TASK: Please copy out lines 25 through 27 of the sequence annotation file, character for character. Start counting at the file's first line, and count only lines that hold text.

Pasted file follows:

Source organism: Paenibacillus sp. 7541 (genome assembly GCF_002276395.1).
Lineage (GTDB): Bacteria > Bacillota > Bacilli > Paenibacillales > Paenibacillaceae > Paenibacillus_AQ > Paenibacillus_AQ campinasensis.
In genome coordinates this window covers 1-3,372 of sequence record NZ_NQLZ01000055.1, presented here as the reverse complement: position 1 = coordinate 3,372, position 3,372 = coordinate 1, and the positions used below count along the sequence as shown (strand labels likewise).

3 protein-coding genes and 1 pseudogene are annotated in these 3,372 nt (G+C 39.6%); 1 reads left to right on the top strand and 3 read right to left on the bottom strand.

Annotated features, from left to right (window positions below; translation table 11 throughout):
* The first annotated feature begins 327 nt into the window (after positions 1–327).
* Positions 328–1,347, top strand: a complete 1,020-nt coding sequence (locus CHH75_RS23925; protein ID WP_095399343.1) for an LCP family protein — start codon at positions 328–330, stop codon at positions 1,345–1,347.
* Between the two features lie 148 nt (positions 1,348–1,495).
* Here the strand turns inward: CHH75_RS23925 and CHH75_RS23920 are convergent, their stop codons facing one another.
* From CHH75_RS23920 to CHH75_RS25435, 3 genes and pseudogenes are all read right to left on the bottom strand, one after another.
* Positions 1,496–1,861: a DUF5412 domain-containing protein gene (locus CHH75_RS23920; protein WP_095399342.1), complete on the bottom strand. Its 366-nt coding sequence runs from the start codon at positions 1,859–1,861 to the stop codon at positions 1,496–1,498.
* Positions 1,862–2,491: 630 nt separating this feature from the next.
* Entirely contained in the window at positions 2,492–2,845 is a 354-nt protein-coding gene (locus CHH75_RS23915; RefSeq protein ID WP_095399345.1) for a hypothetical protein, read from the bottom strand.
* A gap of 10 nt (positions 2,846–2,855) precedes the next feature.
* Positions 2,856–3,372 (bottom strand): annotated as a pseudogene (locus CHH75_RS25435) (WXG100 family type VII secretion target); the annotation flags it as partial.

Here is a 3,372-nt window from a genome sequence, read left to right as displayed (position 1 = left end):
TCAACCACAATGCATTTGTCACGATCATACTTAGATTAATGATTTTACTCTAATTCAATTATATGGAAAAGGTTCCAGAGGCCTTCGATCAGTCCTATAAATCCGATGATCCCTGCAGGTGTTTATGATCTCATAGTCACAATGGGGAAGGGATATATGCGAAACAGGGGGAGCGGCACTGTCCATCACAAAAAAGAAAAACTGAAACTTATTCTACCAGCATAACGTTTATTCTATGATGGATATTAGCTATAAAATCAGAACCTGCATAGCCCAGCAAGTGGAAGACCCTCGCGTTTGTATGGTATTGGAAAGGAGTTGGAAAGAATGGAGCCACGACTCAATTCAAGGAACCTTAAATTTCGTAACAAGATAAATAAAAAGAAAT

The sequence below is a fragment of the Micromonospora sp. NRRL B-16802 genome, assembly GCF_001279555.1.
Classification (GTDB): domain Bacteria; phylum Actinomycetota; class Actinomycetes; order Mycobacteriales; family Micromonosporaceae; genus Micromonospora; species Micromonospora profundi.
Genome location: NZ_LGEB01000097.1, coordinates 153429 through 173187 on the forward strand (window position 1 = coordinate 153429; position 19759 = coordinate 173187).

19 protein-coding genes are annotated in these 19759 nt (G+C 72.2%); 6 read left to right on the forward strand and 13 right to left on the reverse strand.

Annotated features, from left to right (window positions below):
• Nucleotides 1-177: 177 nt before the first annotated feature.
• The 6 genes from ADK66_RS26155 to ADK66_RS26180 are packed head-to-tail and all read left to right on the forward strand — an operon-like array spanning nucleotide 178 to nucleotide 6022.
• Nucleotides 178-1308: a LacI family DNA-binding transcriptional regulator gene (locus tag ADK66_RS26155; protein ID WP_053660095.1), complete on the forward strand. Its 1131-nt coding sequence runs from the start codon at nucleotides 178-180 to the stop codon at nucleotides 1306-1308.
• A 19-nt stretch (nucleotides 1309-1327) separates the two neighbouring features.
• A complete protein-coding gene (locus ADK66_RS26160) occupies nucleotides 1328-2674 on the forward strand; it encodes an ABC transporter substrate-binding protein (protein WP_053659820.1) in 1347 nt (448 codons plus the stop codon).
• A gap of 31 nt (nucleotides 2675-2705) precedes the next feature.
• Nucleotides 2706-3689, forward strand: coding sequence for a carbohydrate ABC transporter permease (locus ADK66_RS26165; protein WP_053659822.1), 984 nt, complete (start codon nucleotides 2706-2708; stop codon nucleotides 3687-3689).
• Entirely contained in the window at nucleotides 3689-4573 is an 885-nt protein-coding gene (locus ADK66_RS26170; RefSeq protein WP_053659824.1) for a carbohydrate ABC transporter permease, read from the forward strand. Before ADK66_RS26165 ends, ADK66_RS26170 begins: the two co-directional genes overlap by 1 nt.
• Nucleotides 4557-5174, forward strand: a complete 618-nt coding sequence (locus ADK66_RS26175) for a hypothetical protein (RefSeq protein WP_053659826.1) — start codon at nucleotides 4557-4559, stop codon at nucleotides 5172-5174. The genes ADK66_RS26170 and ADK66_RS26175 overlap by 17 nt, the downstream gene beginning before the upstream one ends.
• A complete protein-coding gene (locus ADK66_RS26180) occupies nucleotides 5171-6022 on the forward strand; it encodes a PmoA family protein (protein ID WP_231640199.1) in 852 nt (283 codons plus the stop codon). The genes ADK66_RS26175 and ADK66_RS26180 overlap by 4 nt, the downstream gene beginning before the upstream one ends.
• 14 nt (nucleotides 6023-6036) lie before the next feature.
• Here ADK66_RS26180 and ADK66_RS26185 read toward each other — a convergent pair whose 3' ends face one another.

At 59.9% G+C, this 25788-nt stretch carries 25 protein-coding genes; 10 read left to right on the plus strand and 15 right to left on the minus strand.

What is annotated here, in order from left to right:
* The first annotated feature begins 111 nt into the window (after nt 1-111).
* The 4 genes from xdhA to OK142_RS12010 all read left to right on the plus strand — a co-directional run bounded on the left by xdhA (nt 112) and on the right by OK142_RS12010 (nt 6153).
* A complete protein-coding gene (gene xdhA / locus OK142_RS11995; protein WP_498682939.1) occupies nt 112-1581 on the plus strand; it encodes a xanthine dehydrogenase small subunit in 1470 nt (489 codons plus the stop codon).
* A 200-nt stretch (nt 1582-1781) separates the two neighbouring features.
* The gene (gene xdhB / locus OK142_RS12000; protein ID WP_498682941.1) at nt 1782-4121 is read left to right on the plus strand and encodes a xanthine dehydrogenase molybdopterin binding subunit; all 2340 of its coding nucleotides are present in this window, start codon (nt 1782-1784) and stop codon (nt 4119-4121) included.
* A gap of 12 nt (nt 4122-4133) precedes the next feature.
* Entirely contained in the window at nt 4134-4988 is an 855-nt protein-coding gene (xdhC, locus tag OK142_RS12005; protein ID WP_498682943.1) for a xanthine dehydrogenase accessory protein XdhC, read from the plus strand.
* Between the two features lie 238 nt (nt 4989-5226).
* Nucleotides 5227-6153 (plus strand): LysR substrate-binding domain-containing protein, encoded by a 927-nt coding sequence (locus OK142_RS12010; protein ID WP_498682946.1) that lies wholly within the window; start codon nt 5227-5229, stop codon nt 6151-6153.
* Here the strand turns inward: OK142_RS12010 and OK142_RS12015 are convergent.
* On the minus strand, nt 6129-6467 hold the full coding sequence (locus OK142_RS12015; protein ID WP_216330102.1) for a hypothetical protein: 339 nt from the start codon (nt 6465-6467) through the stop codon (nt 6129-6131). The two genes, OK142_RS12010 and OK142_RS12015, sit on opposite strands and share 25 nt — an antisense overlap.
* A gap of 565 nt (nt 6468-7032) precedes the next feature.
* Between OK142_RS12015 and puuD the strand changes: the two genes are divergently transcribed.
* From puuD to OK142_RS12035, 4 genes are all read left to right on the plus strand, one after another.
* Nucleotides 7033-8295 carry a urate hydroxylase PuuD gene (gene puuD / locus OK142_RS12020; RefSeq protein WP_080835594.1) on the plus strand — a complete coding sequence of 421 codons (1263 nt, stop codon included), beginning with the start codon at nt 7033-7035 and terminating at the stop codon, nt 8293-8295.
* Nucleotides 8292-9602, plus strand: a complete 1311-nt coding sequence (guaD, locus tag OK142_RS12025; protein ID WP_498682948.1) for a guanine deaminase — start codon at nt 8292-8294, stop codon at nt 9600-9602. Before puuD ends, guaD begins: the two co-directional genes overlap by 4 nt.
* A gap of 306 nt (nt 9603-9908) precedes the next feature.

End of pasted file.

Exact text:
• Nucleotides 178-1308: a LacI family DNA-binding transcriptional regulator gene (locus tag ADK66_RS26155; protein ID WP_053660095.1), complete on the forward strand. Its 1131-nt coding sequence runs from the start codon at nucleotides 178-180 to the stop codon at nucleotides 1306-1308.
• A 19-nt stretch (nucleotides 1309-1327) separates the two neighbouring features.
• A complete protein-coding gene (locus ADK66_RS26160) occupies nucleotides 1328-2674 on the forward strand; it encodes an ABC transporter substrate-binding protein (protein WP_053659820.1) in 1347 nt (448 codons plus the stop codon).